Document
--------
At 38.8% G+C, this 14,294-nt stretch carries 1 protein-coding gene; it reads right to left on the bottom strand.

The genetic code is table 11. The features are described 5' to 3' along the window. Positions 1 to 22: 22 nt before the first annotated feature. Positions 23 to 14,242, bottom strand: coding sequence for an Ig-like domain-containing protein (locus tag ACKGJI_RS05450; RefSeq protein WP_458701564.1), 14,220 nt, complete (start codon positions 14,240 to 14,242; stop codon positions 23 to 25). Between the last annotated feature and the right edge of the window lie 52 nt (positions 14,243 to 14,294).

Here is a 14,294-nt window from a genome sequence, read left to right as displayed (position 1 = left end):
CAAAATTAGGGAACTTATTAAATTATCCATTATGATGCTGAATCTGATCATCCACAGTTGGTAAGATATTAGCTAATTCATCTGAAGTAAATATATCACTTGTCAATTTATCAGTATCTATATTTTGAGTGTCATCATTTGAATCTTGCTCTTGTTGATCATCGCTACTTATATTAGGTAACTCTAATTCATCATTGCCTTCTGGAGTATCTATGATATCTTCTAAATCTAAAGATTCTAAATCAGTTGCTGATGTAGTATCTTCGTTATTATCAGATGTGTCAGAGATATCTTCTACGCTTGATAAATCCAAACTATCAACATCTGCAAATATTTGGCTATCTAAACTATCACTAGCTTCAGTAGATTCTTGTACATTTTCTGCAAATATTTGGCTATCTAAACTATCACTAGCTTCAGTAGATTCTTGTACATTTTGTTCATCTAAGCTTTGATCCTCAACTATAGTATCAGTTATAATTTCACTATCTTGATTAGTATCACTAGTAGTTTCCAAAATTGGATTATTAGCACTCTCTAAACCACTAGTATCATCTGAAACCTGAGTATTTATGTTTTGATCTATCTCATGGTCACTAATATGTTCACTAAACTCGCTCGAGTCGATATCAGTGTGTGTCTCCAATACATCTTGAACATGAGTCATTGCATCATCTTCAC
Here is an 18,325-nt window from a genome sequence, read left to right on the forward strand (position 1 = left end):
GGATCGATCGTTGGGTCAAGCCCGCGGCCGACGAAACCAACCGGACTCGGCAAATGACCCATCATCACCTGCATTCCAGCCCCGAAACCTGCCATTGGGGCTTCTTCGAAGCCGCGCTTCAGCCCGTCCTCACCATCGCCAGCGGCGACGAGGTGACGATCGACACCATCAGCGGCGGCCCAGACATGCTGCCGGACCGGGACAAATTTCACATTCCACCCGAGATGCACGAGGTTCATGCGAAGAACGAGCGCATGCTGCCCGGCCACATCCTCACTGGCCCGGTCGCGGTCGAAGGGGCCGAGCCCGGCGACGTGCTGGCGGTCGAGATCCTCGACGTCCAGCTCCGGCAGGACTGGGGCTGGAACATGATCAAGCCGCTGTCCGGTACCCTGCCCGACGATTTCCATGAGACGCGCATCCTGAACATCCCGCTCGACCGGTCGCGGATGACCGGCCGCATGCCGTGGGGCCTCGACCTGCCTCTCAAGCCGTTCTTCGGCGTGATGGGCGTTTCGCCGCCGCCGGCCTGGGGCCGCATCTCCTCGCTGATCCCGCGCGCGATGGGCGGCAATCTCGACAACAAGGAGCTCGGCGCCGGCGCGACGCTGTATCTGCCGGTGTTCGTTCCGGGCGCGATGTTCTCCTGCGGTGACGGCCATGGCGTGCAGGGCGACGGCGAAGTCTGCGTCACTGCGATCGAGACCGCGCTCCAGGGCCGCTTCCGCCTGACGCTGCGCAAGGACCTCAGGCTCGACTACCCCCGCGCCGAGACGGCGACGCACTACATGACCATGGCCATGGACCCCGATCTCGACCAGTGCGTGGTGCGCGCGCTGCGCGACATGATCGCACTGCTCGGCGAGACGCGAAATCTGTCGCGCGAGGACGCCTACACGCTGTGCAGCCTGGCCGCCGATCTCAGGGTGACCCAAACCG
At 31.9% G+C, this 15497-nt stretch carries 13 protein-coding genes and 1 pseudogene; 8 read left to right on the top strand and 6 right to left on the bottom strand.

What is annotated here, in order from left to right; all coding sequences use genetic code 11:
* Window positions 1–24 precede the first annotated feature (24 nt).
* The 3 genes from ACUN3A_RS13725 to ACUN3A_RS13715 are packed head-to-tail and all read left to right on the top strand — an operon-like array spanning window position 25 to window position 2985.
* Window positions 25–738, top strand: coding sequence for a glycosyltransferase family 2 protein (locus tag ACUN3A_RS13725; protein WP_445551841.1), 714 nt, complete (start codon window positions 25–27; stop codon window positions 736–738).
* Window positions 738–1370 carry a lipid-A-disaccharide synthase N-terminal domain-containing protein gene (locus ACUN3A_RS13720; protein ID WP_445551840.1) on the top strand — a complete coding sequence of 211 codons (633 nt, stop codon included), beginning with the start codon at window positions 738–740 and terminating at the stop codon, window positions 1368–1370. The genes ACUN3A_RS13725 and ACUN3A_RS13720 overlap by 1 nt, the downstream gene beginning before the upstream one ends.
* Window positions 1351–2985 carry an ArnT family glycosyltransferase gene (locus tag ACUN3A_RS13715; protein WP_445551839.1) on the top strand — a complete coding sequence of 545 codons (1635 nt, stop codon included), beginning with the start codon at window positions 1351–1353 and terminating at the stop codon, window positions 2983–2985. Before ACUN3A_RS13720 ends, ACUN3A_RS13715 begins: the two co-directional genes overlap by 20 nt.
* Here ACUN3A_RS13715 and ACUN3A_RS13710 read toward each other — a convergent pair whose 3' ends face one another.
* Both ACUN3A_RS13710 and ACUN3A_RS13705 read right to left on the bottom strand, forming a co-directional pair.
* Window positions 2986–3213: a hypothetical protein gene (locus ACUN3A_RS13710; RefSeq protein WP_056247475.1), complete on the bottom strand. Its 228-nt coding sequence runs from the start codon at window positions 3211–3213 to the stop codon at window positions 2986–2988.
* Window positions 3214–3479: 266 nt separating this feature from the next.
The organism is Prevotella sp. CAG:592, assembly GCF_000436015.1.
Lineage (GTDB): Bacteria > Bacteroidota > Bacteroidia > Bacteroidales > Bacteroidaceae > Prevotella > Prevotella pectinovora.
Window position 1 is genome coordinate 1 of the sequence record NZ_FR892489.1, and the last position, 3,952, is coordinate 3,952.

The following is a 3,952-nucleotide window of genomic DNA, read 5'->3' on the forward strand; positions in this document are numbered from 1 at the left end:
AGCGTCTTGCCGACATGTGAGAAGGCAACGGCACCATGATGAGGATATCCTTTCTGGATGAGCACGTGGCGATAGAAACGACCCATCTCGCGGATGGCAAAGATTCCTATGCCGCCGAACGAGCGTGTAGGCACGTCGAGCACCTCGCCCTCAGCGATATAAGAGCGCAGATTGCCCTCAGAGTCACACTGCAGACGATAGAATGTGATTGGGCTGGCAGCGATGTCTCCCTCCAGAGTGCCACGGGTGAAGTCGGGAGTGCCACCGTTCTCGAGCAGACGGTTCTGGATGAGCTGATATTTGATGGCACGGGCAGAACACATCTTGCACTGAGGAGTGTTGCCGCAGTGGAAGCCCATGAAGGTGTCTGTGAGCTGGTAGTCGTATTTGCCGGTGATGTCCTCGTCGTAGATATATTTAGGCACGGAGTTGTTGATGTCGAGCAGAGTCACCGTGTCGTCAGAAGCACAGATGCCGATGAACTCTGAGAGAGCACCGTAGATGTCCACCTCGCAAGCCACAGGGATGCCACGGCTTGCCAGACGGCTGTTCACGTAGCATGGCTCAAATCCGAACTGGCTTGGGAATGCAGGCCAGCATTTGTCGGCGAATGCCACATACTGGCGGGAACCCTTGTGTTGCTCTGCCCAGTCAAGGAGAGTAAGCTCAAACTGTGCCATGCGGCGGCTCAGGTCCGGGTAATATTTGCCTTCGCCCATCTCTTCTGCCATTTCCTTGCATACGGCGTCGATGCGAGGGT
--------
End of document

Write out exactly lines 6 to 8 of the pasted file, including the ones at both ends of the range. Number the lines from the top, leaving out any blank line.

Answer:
GGATCGATCGTTGGGTCAAGCCCGCGGCCGACGAAACCAACCGGACTCGGCAAATGACCCATCATCACCTGCATTCCAGCCCCGAAACCTGCCATTGGGGCTTCTTCGAAGCCGCGCTTCAGCCCGTCCTCACCATCGCCAGCGGCGACGAGGTGACGATCGACACCATCAGCGGCGGCCCAGACATGCTGCCGGACCGGGACAAATTTCACATTCCACCCGAGATGCACGAGGTTCATGCGAAGAACGAGCGCATGCTGCCCGGCCACATCCTCACTGGCCCGGTCGCGGTCGAAGGGGCCGAGCCCGGCGACGTGCTGGCGGTCGAGATCCTCGACGTCCAGCTCCGGCAGGACTGGGGCTGGAACATGATCAAGCCGCTGTCCGGTACCCTGCCCGACGATTTCCATGAGACGCGCATCCTGAACATCCCGCTCGACCGGTCGCGGATGACCGGCCGCATGCCGTGGGGCCTCGACCTGCCTCTCAAGCCGTTCTTCGGCGTGATGGGCGTTTCGCCGCCGCCGGCCTGGGGCCGCATCTCCTCGCTGATCCCGCGCGCGATGGGCGGCAATCTCGACAACAAGGAGCTCGGCGCCGGCGCGACGCTGTATCTGCCGGTGTTCGTTCCGGGCGCGATGTTCTCCTGCGGTGACGGCCATGGCGTGCAGGGCGACGGCGAAGTCTGCGTCACTGCGATCGAGACCGCGCTCCAGGGCCGCTTCCGCCTGACGCTGCGCAAGGACCTCAGGCTCGACTACCCCCGCGCCGAGACGGCGACGCACTACATGACCATGGCCATGGACCCCGATCTCGACCAGTGCGTGGTGCGCGCGCTGCGCGACATGATCGCACTGCTCGGCGAGACGCGAAATCTGTCGCGCGAGGACGCCTACACGCTGTGCAGCCTGGCCGCCGATCTCAGGGTGACCCAAACCG
At 31.9% G+C, this 15497-nt stretch carries 13 protein-coding genes and 1 pseudogene; 8 read left to right on the top strand and 6 right to left on the bottom strand.

What is annotated here, in order from left to right; all coding sequences use genetic code 11: